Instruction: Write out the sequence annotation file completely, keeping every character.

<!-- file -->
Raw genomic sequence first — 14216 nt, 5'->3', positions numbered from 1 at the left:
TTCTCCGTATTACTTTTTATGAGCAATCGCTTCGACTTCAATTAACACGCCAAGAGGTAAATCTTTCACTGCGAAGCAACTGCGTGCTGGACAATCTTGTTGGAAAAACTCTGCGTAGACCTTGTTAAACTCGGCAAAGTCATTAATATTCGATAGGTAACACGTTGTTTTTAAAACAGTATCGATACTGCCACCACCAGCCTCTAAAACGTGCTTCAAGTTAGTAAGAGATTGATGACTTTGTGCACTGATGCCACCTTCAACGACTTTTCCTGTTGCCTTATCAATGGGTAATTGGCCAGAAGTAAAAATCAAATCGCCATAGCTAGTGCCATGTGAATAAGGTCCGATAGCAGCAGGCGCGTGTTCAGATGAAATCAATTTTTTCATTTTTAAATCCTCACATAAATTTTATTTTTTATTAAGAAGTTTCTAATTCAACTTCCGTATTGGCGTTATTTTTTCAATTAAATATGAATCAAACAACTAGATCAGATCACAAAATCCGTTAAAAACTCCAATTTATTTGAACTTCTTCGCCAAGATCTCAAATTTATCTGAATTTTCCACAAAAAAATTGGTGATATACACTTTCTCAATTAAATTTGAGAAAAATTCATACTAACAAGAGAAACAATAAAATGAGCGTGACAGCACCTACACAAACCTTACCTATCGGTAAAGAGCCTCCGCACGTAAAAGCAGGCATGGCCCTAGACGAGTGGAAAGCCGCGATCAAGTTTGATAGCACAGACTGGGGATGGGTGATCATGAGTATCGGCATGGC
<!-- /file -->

Raw genomic sequence first — 14216 nt, 5'->3', positions numbered from 1 at the left:
TTCTCCGTATTACTTTTTATGAGCAATCGCTTCGACTTCAATTAACACGCCAAGAGGTAAATCTTTCACTGCGAAGCAACTGCGTGCTGGACAATCTTGTTGGAAAAACTCTGCGTAGACCTTGTTAAACTCGGCAAAGTCATTAATATTCGATAGGTAACACGTTGTTTTTAAAACAGTATCGATACTGCCACCACCAGCCTCTAAAACGTGCTTCAAGTTAGTAAGAGATTGATGACTTTGTGCACTGATGCCACCTTCAACGACTTTTCCTGTTGCCTTATCAATGGGTAATTGGCCAGAAGTAAAAATCAAATCGCCATAGCTAGTGCCATGTGAATAAGGTCCGATAGCAGCAGGCGCGTGTTCAGATGAAATCAATTTTTTCATTTTTAAATCCTCACATAAATTTTATTTTTTATTAAGAAGTTTCTAATTCAACTTCCGTATTGGCGTTATTTTTTCAATTAAATATGAATCAAACAACTAGATCAGATCACAAAATCCGTTAAAAACTCCAATTTATTTGAACTTCTTCGCCAAGATCTCAAATTTATCTGAATTTTCCACAAAAAAATTGGTGATATACACTTTCTCAATTAAATTTGAGAAAAATTCATACTAACAAGAGAAACAATAAAATGAGCGTGACAGCACCTACACAAACCTTACCTATCGGTAAAGAGCCTCCGCACGTAAAAGCAGGCATGGCCCTAGACGAGTGGAAAGCCGCGATCAAGTTTGATAGCACAGACTGGGGATGGGTGATCATGAGTATCGGCATGGC